The Retreat of Western Liberalism – Edward Luce

In many ways, this is a well written refutation of Fukuyama’s end of history thesis. Where Fukuyama saw that the end of the Cold War signalled the triumph of liberal democracy, Luce (like many others) points to the ways the world – especially the West – has moved away from that model, with Trump the latest and most dangerous indication yet.

He breaks his book into three main parts:

Fusion – where he argues that people were satisfied with liberal democracy as long as it provided them with material wellbeing.

Reaction – where he argues that people are turning to populist leaders like Trump because elites are no longer running a system that meets their needs, and this is because capitalist success elsewhere, especially China, is exacerbating inequality in the West.

Fallout – where he argues that what’s at risk is not just the rise of populism and illiberalism, but all-out war, as the nationalisms of the US, China, Russia and elsewhere clash. 

Although I feel I’ve heard much of this before, perhaps with the exception of the third section, it’s a well written, wide ranging and wise book. It’s hard not to agree with much of it.

There was, though, a lack of political imagination – an assumption that liberal democracy is what we ought to hope for and aspire to, without recognising that discontent with Western systems of government might result in support for something more radical or progressive: Corbyn, Sanders, or something bolder still.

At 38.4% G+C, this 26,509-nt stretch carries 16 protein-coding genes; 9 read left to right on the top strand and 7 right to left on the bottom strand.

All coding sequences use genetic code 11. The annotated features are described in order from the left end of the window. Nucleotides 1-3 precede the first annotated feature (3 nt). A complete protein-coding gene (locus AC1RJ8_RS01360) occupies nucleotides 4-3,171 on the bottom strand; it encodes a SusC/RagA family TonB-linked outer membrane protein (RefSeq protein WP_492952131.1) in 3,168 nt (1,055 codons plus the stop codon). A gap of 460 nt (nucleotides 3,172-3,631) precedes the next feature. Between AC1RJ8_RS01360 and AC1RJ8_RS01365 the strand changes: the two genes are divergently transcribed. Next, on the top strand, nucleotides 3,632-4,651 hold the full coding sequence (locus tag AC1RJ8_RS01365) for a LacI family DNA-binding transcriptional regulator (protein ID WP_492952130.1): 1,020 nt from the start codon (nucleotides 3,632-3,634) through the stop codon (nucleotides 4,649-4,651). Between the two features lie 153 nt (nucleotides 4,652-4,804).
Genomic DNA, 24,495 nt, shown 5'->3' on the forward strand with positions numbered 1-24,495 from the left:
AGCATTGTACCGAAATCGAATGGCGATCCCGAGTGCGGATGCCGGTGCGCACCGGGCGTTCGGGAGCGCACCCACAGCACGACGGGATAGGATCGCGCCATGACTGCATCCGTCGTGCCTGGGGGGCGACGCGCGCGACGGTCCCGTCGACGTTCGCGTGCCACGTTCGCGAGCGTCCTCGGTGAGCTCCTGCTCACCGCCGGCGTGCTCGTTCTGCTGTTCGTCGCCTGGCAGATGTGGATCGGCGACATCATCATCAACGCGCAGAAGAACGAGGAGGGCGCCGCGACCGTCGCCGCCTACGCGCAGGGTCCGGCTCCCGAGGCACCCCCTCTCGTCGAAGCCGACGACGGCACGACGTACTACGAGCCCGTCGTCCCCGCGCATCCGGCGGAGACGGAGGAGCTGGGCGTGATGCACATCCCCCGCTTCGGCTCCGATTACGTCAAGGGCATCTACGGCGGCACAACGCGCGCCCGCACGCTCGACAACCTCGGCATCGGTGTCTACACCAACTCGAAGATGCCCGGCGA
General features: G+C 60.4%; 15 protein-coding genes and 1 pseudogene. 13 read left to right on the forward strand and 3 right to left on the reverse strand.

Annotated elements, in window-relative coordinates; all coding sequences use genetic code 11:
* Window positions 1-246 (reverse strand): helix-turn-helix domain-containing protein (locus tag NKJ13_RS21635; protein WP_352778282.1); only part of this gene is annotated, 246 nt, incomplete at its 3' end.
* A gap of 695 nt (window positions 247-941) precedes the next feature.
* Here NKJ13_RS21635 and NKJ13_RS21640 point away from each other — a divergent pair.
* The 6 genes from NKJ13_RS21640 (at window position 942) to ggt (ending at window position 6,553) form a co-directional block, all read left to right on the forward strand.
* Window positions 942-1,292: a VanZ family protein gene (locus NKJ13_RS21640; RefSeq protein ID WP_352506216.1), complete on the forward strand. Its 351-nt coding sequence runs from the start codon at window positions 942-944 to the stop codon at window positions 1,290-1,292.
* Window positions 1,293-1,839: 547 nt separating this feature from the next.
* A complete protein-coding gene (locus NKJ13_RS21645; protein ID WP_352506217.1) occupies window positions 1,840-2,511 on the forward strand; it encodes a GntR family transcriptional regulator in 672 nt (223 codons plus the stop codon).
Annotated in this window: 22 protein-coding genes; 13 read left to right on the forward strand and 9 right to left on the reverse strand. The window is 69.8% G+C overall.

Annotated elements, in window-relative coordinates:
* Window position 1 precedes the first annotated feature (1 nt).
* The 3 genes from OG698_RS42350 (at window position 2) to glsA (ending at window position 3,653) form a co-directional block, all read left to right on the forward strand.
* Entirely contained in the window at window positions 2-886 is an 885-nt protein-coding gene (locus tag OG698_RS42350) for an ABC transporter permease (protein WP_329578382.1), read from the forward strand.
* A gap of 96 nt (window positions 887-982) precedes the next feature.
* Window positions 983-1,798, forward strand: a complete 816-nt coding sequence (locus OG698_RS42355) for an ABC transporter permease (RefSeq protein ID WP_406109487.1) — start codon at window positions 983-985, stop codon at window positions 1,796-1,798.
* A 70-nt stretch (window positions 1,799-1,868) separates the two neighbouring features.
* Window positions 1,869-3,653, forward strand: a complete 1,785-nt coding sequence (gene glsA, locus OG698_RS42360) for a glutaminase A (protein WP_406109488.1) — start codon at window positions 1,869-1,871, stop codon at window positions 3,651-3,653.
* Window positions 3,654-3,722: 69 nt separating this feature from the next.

For political thinkers like Chantal Mouffe, too, the move toward the middle ground, the consensus on globalisation and democracy, that we saw in the 90s and early 2000s resulted in differences being suppressed and then re-emerging in anti-democratic and dangerous ways. It may well be that which we’re seeing now or, more positively, we might in fact be seeing the start of a new era where differences in politics are more evident and so disagreement can be played out in a political arena. Maybe. The point is that there’s more to think about than whether Trump, China and Russia signal the end of liberal democracy.

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When we examine the state of democratic politics in all of the countries where right-wing populism has made serious inroads, we find a striking similarity. Their growth has always taken place in circumstances where the differences between the traditional democratic parties have become much less significant than before… and in each case consensus at the centre has been established.

Chantal Mouffe, On the Political 

Both tried to gain authority over their audiences by a two-stage rhetorical process – first, professing their own weakness and thus identifying with the weak recipients of that message; second, stressing their status¬†as one of the chosen few whom their listeners could join if they would only submit to their authority. To be a successful Fuhrer or charismatic radio preacher, Adorno argued, one be what he called the ‘great little man’.

Stuart Jeffries on Theodor Adorno, in Grand Hotel Abyss

Can’t see that approach¬†at work anywhere at all now. Nope, not anywhere.